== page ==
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China's Premier Opens Parliament with Promises to Spread Prosperity and Ease Tensions


Premier Wen Jiabao's pledge to assist China's poorest comes as the communist government deals with growing unrest in the countryside - where many have not benefited from the nation's rapid economic growth.

"(We will) persist in (the principle) of putting people first to promote faster progress in solving the most immediate and practical problems to safeguard fairness and allow all people to enjoy the achievements of reform and development."

Wen spoke to the gathering of nearly three thousand delegates, whom at the end of the two-week legislative session will give symbolic approval to a series of new measures put forth by the Communist Party leadership.

With much fanfare, the delegates assembled in Beijing's huge Great Hall of the People for the start of the session. The Communist leadership is under pressure to address the types of things that have caused unrest, such as land seizures and environmental abuses that are ruining farmers' livelihoods. In his remarks Monday, Wen said the government will take strong - but unspecified - measures to protect the environment, improve land use, and lower energy consumption.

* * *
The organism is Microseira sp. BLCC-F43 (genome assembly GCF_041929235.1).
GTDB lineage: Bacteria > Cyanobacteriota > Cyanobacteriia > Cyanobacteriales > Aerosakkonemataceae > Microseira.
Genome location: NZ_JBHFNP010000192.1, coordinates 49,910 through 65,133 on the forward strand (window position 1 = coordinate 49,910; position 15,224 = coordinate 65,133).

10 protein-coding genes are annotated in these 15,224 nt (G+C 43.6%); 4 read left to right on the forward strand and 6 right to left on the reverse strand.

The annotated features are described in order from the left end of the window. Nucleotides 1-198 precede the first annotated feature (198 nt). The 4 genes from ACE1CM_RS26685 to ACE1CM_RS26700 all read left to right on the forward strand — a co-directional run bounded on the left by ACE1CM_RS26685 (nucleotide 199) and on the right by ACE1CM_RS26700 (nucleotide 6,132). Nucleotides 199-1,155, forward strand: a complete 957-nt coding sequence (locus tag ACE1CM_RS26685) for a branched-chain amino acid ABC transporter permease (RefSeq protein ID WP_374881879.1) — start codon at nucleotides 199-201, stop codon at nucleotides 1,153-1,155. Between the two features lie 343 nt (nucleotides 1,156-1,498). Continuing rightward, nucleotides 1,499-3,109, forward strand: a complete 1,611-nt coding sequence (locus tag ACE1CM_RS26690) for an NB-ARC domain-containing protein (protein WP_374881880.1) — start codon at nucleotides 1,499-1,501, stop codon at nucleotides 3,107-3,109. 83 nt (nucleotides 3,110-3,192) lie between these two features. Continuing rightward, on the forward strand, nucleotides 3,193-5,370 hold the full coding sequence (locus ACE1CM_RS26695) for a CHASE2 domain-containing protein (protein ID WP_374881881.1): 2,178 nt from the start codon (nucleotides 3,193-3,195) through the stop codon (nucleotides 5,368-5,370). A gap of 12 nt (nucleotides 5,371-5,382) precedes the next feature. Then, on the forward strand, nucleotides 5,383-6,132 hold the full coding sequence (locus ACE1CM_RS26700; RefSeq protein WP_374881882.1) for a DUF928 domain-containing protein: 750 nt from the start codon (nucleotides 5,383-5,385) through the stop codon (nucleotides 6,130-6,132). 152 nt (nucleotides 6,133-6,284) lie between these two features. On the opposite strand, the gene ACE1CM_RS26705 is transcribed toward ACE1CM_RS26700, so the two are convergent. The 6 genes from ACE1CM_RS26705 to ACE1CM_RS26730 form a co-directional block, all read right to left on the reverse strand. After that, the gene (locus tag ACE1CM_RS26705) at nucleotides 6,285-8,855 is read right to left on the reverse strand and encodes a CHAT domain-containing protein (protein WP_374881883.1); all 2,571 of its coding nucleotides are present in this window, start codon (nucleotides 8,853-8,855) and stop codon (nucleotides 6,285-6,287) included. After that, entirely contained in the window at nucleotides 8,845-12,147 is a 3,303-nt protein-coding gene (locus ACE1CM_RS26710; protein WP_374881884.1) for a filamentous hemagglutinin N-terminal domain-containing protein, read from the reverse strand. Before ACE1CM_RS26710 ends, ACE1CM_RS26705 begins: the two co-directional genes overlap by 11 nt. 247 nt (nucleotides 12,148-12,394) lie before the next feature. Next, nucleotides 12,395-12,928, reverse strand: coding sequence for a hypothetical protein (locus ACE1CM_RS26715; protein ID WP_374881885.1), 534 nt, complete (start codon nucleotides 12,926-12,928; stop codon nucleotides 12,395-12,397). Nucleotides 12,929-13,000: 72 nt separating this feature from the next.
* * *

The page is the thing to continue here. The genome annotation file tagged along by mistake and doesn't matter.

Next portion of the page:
As to specifics on this year's legislative agenda: there will be a nationwide allowance system for poor families to meet the minimum cost of living, corporate tax reform and a new law to safeguard private property. The property measure had been held up by hardliners in the party who saw this as contrary to socialist doctrine.

In his two-hour speech Monday, Premier Wen noted China's economy is projected to grow by about eight percent this year. Although experts say growth is likely to be closer to 10 percent, as it has been for the past several years. Wen also pledged to accelerate the modernization of China's armed forces. This came a day after China announced it is boosting its military budget by nearly 18 percent this year.

U.S. Deputy Secretary of State John Negroponte, speaking during a stop in Beijing Sunday, said the U.S. remains concerned about what he says is the lack of transparency surrounding China's military buildup.

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